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MassDebate avatar 4:24 PM on 04.07.2011  (server time)
Debatoid: Are scores necessary in video game reviews?

Welcome to Debatoid! We take a controversial topic, form a proposition, and set two contenders the challenge of stating their case in favor of and in opposition to the proposition. After which, users may vote to decide which contender they support.

(Rules for voting are at the bottom of the blog, but it is recommended that you read the contenders' cases before you cast your vote, as they may go some way toward forming your opinion.)

The proposition: Scores are necessary in video game reviews.

JT Murphy states his case for the proposition:

Friends, I don't need to tell you that we in this community are a rare, distinguished breed; we regular visitors of Destructoid, Kotaku, the Escapist, and other gaming websites; we who study hitboxes and dish out crit buffs, who deal DPS in MMORPGS and frag spawnkillers in FPSes; we who liek Mudkipz, unlock achievements, and have an intimate knowledge of the fraudulent properties of cake.

We read the news sites. We watch the previews. We participate, discuss, and prosletyze. We who follow the enthusiast gaming press indeed have little need for star ratings or letter grades or percentages. We know what makes games good or bad or boring or memorable. We all carry with us a wealth of gaming experiences, both good and bad, with which to draw upon when determining a game's collective merits. We're in the loop. We understand. Of course we don't need review scores. They're not for us.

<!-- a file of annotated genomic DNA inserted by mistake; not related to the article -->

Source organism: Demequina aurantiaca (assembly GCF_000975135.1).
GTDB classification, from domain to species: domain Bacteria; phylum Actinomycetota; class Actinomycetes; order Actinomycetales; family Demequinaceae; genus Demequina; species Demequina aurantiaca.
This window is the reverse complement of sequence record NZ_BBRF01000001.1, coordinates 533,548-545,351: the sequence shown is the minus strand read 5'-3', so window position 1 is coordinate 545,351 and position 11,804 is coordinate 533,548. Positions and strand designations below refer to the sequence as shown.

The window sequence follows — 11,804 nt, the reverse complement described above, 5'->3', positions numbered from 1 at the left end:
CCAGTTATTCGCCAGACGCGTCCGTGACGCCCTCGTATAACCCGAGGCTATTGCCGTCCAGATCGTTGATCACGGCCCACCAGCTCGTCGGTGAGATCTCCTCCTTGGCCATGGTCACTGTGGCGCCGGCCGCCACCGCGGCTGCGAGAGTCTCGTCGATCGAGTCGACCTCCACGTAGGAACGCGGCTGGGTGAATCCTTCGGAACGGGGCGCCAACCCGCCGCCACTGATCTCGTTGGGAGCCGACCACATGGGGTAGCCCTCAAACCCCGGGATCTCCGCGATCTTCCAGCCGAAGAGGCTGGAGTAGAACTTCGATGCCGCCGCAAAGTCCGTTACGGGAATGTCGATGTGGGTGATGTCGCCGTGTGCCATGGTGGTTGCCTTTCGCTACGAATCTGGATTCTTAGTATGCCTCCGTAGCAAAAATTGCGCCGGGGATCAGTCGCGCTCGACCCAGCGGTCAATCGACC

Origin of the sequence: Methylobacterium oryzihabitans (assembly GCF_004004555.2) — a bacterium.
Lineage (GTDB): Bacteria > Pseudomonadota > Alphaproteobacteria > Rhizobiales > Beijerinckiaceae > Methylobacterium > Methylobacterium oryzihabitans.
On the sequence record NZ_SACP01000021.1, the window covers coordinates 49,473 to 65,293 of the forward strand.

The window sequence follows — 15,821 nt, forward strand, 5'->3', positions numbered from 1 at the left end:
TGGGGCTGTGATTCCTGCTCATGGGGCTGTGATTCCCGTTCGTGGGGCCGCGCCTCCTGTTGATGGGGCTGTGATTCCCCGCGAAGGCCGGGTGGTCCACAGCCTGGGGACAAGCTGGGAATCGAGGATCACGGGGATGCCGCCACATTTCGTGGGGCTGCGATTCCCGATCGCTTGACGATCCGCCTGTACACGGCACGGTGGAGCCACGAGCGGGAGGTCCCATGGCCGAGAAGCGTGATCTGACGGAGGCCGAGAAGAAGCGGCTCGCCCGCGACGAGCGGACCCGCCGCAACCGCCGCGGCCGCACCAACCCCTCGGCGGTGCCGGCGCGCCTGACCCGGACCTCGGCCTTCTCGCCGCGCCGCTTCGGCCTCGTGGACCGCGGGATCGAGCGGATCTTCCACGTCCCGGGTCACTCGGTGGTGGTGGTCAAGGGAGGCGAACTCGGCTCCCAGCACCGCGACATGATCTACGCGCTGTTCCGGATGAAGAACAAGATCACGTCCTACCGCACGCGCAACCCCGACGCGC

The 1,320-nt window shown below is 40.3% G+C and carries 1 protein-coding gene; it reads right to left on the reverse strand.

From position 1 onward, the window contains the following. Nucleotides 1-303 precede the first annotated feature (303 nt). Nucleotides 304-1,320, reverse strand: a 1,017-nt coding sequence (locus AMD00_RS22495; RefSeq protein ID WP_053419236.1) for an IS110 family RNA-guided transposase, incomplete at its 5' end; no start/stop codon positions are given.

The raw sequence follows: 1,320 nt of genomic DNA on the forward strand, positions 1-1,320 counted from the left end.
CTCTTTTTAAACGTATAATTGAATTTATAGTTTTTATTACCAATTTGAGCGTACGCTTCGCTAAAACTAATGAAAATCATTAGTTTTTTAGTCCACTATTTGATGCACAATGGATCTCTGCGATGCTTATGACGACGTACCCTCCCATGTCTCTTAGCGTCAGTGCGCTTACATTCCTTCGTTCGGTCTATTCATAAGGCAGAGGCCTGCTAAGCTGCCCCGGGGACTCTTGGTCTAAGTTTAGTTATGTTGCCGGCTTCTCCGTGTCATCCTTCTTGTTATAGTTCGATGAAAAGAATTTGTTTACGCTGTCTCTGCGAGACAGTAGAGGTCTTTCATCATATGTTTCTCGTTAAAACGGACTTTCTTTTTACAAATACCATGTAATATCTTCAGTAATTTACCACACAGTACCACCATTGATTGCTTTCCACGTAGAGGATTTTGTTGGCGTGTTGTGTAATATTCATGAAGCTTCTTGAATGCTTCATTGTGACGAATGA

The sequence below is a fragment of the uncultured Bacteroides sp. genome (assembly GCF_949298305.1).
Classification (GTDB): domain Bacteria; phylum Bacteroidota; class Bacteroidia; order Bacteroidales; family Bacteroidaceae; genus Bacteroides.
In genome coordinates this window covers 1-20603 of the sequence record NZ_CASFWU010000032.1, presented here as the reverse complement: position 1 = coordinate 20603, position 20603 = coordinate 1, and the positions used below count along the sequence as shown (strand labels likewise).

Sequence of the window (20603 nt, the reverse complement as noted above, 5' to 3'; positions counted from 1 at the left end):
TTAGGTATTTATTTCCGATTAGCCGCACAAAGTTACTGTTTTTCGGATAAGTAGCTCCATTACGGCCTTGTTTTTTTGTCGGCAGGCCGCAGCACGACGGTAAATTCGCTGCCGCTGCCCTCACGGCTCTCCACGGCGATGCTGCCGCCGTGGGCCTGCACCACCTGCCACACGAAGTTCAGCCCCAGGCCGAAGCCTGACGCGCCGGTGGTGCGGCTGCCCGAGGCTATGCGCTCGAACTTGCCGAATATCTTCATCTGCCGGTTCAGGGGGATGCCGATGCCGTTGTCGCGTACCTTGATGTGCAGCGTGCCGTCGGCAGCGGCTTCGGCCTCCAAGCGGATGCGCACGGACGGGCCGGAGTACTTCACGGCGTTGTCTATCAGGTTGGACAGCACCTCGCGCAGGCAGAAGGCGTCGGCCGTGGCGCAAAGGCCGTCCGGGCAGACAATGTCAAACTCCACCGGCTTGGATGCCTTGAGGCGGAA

I pay my bills by working in the gaming section of a local Best Buy - and at least two or three times a day, I'll hear something like the following:

"I want hockey for the Xbox."

"You mean they don't make Mario for the Playstation?”

"Just give me a game that has flying in it."

Every day, I get another reminder that the video game audience is growing. Between motion controls, iPhone apps, and even Call of Duty, video gaming as a whole is continually growing in popularity, and each new innovation brings with it a slew of new gamers who wouldn't recognize the Konami code if it bit them on the thumbs.

Like it or not, believe it or else, we are becoming marginalized. These people - the uninitiated, the uninvolved, the people with neither the time nor the inclination to search beyond “just give me something good” - will be the chief profit point of the companies who sponsor our pastime, if they aren't already. Soon, we will have our Portal 2s, our Beyond Good & Evils, our Guilty Gears and our Shadow of the Colossi only because of the rampant sales of the next Call of Duty or Madden or Wii Sports.

We're already a small portion of the market, and we're getting smaller.

How dare we, then, suggest that the enthusiast press eliminate the one thing they truly have to offer to the growing morass of casual gamers? How vain must we be to demand this kind of preferential treatment when even the most educated and respected reviewers of other media still see fit to include simple, quantifiable scores with their otherwise thoughtful and nuanced opinons? If Roger Ebert wasn't too good to give star ratings, who the hell is?

We of the community are the soul of this website, but the meat on its bones comes from all those people out there who count on that little number at the end, the silent masses who neither want nor should need to learn our language simply to join in our brand of fun.

Like the movie industry before it, the video game industry will follow the whims of the dispassionate. Game sites that abolish review scores should sell their domain names within the next breath - it will save them a lot of time.

Corduroy Turtle states his case against the proposition:

Video games are probably more complex than any other form of entertainment. More than just an amalgamation of graphics and sounds - they're fully controllable, interactive experiences. They are entire worlds, built solely for our enjoyment. They can tell incredible stories. They offer the player choices. They bestow incredible powers and present desperate situations. They often become greater than just the sum of their parts.